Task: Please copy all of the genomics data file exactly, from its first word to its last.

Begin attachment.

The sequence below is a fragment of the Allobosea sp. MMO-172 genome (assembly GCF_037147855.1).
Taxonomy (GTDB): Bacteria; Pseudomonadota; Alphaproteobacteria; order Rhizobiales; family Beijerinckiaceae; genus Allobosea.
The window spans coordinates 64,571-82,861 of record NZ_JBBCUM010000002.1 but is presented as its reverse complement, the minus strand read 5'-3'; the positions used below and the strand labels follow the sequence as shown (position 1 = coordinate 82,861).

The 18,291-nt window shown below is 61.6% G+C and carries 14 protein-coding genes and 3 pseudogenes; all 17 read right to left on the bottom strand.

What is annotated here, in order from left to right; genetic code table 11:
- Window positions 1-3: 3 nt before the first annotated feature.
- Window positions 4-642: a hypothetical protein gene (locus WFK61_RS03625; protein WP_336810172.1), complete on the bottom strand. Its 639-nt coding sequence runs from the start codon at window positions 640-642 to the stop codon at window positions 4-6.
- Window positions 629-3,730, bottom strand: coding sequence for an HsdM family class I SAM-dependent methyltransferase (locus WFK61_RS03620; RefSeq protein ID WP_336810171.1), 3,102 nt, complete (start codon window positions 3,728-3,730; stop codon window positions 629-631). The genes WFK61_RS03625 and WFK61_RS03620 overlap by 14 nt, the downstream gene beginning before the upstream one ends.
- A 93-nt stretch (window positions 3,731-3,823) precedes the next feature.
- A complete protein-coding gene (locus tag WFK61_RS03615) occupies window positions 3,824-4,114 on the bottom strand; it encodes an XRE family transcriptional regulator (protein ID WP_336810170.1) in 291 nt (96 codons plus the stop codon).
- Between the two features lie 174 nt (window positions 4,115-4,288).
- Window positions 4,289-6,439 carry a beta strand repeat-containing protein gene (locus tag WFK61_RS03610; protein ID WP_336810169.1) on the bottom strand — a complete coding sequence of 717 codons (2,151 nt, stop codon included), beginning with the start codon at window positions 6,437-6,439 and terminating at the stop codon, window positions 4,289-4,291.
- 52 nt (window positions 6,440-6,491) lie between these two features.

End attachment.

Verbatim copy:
The sequence below is a fragment of the Allobosea sp. MMO-172 genome (assembly GCF_037147855.1).
Taxonomy (GTDB): Bacteria; Pseudomonadota; Alphaproteobacteria; order Rhizobiales; family Beijerinckiaceae; genus Allobosea.
The window spans coordinates 64,571-82,861 of record NZ_JBBCUM010000002.1 but is presented as its reverse complement, the minus strand read 5'-3'; the positions used below and the strand labels follow the sequence as shown (position 1 = coordinate 82,861).

The 18,291-nt window shown below is 61.6% G+C and carries 14 protein-coding genes and 3 pseudogenes; all 17 read right to left on the bottom strand.

What is annotated here, in order from left to right; genetic code table 11:
- Window positions 1-3: 3 nt before the first annotated feature.
- Window positions 4-642: a hypothetical protein gene (locus WFK61_RS03625; protein WP_336810172.1), complete on the bottom strand. Its 639-nt coding sequence runs from the start codon at window positions 640-642 to the stop codon at window positions 4-6.
- Window positions 629-3,730, bottom strand: coding sequence for an HsdM family class I SAM-dependent methyltransferase (locus WFK61_RS03620; RefSeq protein ID WP_336810171.1), 3,102 nt, complete (start codon window positions 3,728-3,730; stop codon window positions 629-631). The genes WFK61_RS03625 and WFK61_RS03620 overlap by 14 nt, the downstream gene beginning before the upstream one ends.
- A 93-nt stretch (window positions 3,731-3,823) precedes the next feature.
- A complete protein-coding gene (locus tag WFK61_RS03615) occupies window positions 3,824-4,114 on the bottom strand; it encodes an XRE family transcriptional regulator (protein ID WP_336810170.1) in 291 nt (96 codons plus the stop codon).
- Between the two features lie 174 nt (window positions 4,115-4,288).
- Window positions 4,289-6,439 carry a beta strand repeat-containing protein gene (locus tag WFK61_RS03610; protein ID WP_336810169.1) on the bottom strand — a complete coding sequence of 717 codons (2,151 nt, stop codon included), beginning with the start codon at window positions 6,437-6,439 and terminating at the stop codon, window positions 4,289-4,291.
- 52 nt (window positions 6,440-6,491) lie between these two features.